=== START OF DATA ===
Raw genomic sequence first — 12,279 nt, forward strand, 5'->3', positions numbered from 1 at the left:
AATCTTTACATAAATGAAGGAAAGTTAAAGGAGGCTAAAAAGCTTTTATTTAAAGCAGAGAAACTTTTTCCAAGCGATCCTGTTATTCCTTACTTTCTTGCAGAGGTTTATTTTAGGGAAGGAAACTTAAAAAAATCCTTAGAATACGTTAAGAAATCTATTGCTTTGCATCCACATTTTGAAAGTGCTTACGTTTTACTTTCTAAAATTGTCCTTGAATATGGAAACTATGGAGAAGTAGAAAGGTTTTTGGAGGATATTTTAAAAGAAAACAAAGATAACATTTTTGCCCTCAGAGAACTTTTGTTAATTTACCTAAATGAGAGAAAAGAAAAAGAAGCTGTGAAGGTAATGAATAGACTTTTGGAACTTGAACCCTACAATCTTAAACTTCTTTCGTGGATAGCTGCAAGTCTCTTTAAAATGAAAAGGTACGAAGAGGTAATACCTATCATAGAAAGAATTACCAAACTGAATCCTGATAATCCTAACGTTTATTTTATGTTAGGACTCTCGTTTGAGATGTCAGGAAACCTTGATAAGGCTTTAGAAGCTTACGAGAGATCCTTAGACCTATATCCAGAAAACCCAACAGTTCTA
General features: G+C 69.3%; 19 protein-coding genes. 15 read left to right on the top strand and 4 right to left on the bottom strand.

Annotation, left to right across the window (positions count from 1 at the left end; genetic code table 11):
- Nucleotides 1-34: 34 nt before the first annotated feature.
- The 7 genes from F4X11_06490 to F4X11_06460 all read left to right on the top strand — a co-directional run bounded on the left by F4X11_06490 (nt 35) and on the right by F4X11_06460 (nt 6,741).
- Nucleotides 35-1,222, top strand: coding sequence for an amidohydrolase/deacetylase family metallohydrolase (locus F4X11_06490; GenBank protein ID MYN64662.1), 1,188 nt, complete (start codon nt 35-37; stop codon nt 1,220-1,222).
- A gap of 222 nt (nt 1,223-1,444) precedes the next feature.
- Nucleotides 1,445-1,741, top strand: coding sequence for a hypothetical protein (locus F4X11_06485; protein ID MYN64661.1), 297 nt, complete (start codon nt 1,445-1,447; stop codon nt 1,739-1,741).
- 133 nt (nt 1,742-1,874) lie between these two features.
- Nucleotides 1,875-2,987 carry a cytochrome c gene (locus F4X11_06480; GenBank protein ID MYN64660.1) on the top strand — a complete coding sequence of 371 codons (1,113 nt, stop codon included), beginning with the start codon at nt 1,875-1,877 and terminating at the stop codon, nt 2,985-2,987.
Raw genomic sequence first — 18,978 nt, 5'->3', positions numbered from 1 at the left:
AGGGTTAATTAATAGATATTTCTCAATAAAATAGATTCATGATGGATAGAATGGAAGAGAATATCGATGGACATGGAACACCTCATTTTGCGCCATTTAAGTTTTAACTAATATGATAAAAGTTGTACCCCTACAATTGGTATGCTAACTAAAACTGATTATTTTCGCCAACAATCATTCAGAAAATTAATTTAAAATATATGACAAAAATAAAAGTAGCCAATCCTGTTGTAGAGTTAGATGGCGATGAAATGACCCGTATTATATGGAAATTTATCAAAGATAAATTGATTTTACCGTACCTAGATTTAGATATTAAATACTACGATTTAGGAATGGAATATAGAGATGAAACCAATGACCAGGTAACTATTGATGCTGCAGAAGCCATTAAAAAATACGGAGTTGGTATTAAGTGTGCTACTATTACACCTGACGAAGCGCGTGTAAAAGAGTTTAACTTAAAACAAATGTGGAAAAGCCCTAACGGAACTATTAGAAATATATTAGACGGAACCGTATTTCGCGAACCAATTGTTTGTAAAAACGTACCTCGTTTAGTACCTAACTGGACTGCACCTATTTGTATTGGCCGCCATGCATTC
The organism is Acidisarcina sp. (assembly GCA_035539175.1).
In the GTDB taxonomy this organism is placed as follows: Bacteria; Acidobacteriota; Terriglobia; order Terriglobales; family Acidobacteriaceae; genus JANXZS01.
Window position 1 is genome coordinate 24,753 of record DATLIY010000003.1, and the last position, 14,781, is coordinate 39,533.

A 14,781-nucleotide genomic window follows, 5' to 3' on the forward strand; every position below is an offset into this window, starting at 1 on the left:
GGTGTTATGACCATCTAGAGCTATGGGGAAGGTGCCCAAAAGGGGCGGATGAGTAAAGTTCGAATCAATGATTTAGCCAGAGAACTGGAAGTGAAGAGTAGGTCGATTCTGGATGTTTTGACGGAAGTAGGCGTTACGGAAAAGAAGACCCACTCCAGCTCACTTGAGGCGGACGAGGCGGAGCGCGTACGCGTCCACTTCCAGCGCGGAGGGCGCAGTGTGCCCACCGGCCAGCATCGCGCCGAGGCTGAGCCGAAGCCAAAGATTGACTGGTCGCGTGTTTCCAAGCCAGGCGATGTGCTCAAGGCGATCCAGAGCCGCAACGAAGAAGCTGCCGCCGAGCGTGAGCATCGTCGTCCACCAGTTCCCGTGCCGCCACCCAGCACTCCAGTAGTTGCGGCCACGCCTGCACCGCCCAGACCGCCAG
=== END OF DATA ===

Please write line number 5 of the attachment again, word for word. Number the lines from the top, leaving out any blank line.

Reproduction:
- Nucleotides 1-34: 34 nt before the first annotated feature.